I guess I am obsessed with irrigation, with 'water use' in the garden.
(Did I tell you I live on sand?)
After my most recent experiments with bucket irrigation I re-affirmed my engineering activism and have been returning from my every day walks with bags full of junk mail and 'community' newspapers conveniently rolled up in user-friendly logs of cellulose.
Every time I go out now I take a shopping bag with me and scoop up these items from the massive amount of literature that is thrown at my neighborhood's front gates and left there by residents simply because there is so much of the stuff.
I live in junk mail central. It's distribution is a local cottage industry. Three to five deliveries per week of newspapers and catalogues -- more if you add Australia Post letter boxing seven days per week!
I'm a one man anti-littering movement. Mr Clean-Up-Australia every day. A standard trip will net me at least 3-5 kgm of paper product.
All I do is bring back my gatherings and throw the contents of my billy bag onto the garden paths.
I used to unwrap the rolls and lay the papers out flat but now all I do is remove any plastic bag covering before I dump the lot in a tumble over the path. Rolled up paper like this doesn't blow away. It may not look neat but as soon as I get any delivery of grass clippings or collect some other green mulch, I throw a slim coating of that over the paper piles. The carpet of green mulch helps composting as well as format neatness.
These paper pathways are often soggy to walk upon and present a rough ride for a wheel barrow but who uses them as a major thoroughfare? Traffic is light as access to the garden beds is required only for harvest or garden management.
So far, I am delighted with my junk mail gardening experiments. I have buried so much paper in my garden that I'm sure you could call outback papier mâché-ed.
I guess I'm trying to create a permanent thickness of mulch material at least 10 cm deep (and beyond!) between the garden beds. My base layer follows my various trench mulching experiments -- so underneath all that paper product is a narrow gutter -- my wicking gutter.
This means that with plant invasion of the pathways -- my street map is not well defined any more. 'Shape' and 'design' are very dynamic and a sort of organic process rules as I learn that I don't really need main thoroughfare access as I originally presumed. Why dedicate so much space to a network of paths if you only use them occasionally?
My grandfather's garden -- built on the side of a Melbourne hill -- had a network of paths created from cement stepping stones. He had poured cement into a mould foot-width square and each path was made up of these steps. To navigate the garden you stepped through and over the vegetation onto each block.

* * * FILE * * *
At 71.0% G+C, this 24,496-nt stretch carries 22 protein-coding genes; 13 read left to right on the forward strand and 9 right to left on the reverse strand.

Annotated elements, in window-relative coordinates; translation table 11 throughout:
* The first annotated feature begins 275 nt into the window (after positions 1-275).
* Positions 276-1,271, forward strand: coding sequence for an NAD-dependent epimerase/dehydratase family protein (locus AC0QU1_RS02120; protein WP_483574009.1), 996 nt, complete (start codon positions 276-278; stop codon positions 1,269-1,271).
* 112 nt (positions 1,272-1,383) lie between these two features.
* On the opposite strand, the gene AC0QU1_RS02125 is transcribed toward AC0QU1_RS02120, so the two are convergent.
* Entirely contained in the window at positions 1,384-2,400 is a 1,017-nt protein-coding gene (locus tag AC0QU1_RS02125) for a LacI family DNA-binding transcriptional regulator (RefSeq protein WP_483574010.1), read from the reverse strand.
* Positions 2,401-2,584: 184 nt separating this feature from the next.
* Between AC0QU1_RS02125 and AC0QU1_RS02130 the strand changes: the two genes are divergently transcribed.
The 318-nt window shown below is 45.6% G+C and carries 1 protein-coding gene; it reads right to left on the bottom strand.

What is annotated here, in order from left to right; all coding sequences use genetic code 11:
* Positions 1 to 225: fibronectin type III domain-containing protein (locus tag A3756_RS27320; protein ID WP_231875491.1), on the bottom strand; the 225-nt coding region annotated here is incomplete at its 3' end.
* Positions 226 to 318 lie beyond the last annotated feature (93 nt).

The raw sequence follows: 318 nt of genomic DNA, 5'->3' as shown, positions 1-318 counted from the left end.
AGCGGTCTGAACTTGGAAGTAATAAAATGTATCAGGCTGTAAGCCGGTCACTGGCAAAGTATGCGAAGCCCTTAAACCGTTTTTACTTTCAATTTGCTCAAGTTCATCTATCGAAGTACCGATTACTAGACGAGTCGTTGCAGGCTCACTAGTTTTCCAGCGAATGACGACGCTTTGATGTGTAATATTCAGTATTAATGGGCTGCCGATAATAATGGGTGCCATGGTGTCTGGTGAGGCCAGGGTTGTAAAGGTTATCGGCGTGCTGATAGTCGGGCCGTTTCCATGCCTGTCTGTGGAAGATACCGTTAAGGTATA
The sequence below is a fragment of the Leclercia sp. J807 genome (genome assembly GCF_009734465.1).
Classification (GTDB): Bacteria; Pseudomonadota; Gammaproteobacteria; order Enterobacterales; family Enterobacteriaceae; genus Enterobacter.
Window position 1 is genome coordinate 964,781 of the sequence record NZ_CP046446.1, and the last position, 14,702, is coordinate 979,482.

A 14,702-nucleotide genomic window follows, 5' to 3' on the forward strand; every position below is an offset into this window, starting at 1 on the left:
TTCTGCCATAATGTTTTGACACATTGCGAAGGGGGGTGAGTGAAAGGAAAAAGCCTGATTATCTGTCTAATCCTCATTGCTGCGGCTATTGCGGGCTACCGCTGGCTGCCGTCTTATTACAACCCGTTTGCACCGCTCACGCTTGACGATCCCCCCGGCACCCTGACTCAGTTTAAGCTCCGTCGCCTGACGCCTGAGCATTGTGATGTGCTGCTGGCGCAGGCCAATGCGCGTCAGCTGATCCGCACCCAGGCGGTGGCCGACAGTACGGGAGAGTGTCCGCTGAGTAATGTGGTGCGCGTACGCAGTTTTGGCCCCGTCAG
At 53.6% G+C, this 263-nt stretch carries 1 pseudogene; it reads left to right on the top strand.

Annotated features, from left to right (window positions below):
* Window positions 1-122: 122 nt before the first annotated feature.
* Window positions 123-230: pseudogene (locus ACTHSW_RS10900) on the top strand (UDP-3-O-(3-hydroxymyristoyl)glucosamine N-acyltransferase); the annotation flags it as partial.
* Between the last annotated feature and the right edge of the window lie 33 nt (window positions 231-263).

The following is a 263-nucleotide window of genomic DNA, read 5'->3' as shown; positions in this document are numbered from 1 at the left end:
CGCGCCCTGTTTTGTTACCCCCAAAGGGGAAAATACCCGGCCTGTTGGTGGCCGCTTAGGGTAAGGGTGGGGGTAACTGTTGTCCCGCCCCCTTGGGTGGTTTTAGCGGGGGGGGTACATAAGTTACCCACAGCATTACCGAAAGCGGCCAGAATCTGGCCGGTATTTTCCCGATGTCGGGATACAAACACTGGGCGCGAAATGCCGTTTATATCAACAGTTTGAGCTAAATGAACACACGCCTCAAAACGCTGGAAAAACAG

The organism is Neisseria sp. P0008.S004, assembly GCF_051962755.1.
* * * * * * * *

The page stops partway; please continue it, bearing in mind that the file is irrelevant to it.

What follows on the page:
I suspect I may end up in the same territory as in time my mulch is gonna be delicious plant fare and my annuals won;t stay in their beds.
The rationale for pathways kicks in if you are dependent on them for management chores. But since I mulch the beds, weeding is not a significant task; planting is an occasional activity, a one off. If I am hand watering I need access. If I am spreading green mulch on the beds I appreciate wheel barrow access but then I disperse mulch by hand arm fulls at a time.
So my paths are beginning to have a life of their own and are as interesting and as engaging as the beds between them.
Remember I am on sand and building up the garden beds doesn't make drainage sense so the normal defining function of engineering a different contour for a pathway doesn't register with me. What could matter is compression caused by human weight and activity on the soil. But then, I am on sand and sand is forgiving of weight so compaction isn't a major issue. A handful of my sandy loam springs back when squeezed tight in the palm of my hand.
And on sand, no water pools: that's my core problem -- hanging onto water.
I guess a rider to this is that I try to keep up the Nitrogen to the garden beds with all this paper rotting away to the left and right. So I manure the beds as I see fit. Fungal/toadstool activity is richest at the interface between bed and paper -- just on the bed border. Nonetheless, I still need to keep mulching the beds to keep weeds down, moderate soil temperature and lock in moisture. But the process and intention is different of course. Bed and path are different worlds -- for now anyway.
It is too early to start analysing the ecology -- and the potential biology -- of the paths as this sort of engineering intent is still an experiment. But as all this breaks down what do I do with the stuff? Leave it there? Turn path into garden?
Like all of what I do: I'll wing it. Suck it and see...